Digital elevation models (DEM) were generated from oblique stereo-images acquired with a handheld digital camera. Two model scenarios are considered. Firstly, at local outcrop scale, with easy access, and distances between camera and outcrop varying between c. 40 m and c. 120 m, a very dense and high resolution point cloud was produced. The quality of the point cloud was evaluated against a terrestrial laser scan derived model of the same outcrop. The deviation between the two datasets varies between 0.02 m and 0.09. This is negligible for most geological purposes and illustrates the potential of using terrestrial photogrammetry at local outcrop scale as an alternative to lidar generated elevation data. Secondly, the method is explored at a regional scale, where a set of oblique stereo-images of a remotely located steep inaccessible mountain cliff was collected from a helicopter at a distance of c. 2-5 km under challenging and unfavourable conditions. The quality of the point cloud was evaluated against two elevation models extracted from conventional aerial photographs. Compared to a DEM extracted from monochrome aerial photographs, such as are often the only available topographic source for remote regions, a clear improvement in resolution is observed. Comparison with a DEM extracted from high resolution coloured aerial photographs shows the two digital elevation models to be very similar in resolution and with root mean square deviation (RMSE of 6.0 m).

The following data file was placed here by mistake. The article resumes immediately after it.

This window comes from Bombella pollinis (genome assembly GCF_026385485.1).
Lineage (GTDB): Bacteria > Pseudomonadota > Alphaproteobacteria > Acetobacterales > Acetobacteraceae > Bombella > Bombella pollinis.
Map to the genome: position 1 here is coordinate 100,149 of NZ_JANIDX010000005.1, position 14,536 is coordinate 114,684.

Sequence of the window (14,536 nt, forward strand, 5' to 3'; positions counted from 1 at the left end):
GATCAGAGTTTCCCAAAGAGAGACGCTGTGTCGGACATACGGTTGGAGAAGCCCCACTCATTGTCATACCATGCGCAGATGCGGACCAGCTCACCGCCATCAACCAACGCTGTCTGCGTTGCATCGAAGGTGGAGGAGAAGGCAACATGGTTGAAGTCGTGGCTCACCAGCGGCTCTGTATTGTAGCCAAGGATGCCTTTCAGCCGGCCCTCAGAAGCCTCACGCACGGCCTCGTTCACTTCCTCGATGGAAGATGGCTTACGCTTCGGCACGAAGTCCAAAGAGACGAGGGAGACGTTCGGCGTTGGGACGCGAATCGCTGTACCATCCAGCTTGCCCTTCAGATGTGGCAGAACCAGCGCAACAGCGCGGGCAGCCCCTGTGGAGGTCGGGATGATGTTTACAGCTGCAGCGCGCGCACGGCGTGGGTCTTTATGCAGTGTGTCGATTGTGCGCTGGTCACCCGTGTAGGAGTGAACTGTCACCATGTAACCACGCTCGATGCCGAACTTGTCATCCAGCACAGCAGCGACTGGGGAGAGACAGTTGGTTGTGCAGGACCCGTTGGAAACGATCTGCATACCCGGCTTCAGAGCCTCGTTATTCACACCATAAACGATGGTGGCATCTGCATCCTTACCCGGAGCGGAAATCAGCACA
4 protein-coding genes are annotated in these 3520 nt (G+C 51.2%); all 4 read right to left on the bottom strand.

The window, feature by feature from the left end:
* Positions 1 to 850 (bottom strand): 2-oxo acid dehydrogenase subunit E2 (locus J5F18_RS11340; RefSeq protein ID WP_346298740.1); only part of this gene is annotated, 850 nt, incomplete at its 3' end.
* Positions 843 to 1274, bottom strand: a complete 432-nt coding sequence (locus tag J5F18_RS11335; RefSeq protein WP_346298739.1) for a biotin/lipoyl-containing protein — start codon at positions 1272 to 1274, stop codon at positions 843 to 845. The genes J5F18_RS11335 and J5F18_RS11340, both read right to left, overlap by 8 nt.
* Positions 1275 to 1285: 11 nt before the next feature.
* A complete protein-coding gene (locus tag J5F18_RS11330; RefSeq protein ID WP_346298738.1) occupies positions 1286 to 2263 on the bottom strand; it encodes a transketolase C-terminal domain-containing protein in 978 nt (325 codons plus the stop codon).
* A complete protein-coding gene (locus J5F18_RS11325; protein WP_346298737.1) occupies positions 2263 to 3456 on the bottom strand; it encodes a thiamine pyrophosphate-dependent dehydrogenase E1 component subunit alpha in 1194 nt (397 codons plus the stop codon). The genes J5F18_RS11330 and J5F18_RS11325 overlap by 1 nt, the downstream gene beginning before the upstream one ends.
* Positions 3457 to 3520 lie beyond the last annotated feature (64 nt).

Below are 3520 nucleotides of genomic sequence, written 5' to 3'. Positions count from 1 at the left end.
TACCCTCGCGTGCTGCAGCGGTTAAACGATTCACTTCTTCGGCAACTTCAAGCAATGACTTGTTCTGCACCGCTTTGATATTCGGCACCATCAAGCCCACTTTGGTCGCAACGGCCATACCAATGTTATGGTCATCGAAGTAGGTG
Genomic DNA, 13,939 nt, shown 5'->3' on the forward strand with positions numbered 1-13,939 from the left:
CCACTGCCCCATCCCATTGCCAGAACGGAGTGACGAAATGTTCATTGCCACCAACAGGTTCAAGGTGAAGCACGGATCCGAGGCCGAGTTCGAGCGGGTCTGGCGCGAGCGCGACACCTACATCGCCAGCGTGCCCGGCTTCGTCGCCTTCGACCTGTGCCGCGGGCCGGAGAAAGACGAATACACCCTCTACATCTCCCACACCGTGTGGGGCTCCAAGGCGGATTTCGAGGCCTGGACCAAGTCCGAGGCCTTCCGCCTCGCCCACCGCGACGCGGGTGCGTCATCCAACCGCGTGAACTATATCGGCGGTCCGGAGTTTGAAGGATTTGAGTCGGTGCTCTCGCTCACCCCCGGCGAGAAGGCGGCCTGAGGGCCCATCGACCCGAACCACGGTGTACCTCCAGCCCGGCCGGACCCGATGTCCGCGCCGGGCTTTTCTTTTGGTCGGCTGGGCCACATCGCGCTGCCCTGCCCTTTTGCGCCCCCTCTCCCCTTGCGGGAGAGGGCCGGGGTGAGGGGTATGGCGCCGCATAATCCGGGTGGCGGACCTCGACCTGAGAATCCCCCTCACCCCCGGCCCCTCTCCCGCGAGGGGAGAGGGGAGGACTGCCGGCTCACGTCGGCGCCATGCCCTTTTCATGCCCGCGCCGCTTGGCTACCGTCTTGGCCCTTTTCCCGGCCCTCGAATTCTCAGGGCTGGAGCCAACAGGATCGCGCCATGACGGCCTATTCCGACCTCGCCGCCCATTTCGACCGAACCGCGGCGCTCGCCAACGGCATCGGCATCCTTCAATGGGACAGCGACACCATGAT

- Programområde 4: Mineralske råstoffer